A conservative, a scholar, a strict constructionist, a Republican — should be aware of this; should respect it. That the Republican front-runner will not or can not respect the sometimes maddening, often frustrating but always essential system of checks and balances is troubling.

The history of ignoring the Court is an extremely ugly one. Newt cites Lincoln for ignoring Dred Scott. But Lincoln also ignored Ex Parte Merryman and imprisoned people in violation of habeas — an ominous precedent given what Congress just passed. Jackson ignored the Court when he sent thousand of Cherokee to die on the Trail of Tears. And let’s face it: what this is really about is Hamdan v. Rumsfeld. What this is really about — and Newt says it pretty explicitly — is the bogus and dangerous neoconservative idea that the President should have basically unlimited authority when we are at war — especially in a war that has no foreseeable end. (Here is the late great Hitchens on that).

Newt is falling back in the polls right now. He deserves to. Either he is dangerous or pretending to be. Either way, he doesn’t belong anywhere near the White House.

4 comments

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  1. AlexInCT says:

    Newt Gingrich says as president he would ignore Supreme Court decisions that conflicted with his powers as commander in chief, and he would press for impeaching judges or even abolishing certain courts if he disagreed with their rulings.

    So he is going to do the same thing democrats have been doing with laws Congress doesn’t have the ability or balls to pass, but the DNC controlled EPA then magically decides it will enforce at the cost of our economy and energy generation?

    Not making excuses for Newt being a dangerous dumbass, but pointing that we have far worse going on already.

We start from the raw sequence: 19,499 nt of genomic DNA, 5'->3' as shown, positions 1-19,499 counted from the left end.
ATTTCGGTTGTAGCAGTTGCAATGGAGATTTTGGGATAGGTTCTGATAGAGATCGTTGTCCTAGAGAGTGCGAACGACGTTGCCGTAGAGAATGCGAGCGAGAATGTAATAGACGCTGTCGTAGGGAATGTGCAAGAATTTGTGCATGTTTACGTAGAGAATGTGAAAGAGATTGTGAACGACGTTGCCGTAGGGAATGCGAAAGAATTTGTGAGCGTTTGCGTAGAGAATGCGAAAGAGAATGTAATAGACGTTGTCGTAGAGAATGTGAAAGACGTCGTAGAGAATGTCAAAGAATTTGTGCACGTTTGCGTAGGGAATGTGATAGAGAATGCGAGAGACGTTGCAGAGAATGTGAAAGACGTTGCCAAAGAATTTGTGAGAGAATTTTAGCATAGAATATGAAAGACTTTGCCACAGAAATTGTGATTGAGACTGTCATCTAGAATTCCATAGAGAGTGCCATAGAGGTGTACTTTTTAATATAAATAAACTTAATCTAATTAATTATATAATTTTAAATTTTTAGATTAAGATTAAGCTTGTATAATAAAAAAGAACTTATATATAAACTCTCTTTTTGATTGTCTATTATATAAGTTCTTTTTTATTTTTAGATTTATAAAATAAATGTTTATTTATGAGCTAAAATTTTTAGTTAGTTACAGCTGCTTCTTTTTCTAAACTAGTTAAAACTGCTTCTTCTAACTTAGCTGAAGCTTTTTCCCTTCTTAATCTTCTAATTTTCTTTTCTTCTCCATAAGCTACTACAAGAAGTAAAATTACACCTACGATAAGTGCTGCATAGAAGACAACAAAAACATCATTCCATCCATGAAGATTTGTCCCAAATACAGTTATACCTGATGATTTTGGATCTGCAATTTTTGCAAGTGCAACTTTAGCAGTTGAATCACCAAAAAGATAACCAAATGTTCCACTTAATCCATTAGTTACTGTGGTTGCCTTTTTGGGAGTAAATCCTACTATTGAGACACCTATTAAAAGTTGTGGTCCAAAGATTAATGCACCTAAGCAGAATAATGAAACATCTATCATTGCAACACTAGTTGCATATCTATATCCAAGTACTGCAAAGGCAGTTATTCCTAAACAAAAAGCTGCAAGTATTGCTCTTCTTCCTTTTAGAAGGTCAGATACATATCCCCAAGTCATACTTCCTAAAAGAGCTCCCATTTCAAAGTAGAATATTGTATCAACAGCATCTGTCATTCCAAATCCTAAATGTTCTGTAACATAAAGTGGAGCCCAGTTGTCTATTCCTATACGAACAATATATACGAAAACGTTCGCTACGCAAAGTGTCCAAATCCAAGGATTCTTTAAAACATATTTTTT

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  2. richtaylor365 says:

    he doesn’t belong anywhere near the White House.

    Same could be said for it’s present occupier, worthiness is hardly a consideration.

    I am of the opinion that that big bulbous brain in that big bulbous body of Newt’s can argue both sides of pretty much any position and on this topic he was only pandering to the audience at hand. Ability
    was never an issue with Next, it was conviction.

    an activist court is not necessarily a bad thing

    Activists courts get themselves in trouble when they act against the prevailing national moral fabric. All those cases you cited were not outside of that, IMHO.

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  3. Hal_10000 says:

    I am of the opinion that that big bulbous brain in that big bulbous body of Newt’s can argue both sides of pretty much any position and on this topic he was only pandering to the audience at hand. Ability was never an issue with Next, it was conviction.

    You know, I was having that exact thought. There’s a scene in a French movie called “Ridicule” where a guy gets an audience with the King and makes an irrefutable argument that God must exist. He then jokes that he could make an irrefutable argument that God can’t exist, which causes him to lose favor. Newt reminds me an awful lot of that scene.

    Agreed on activism.

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  4. balthazar says:

    The first part about ignoring their rulings I disgree with, the second about impeaching though, totally agree, some of these people are way to comfy on their thrones.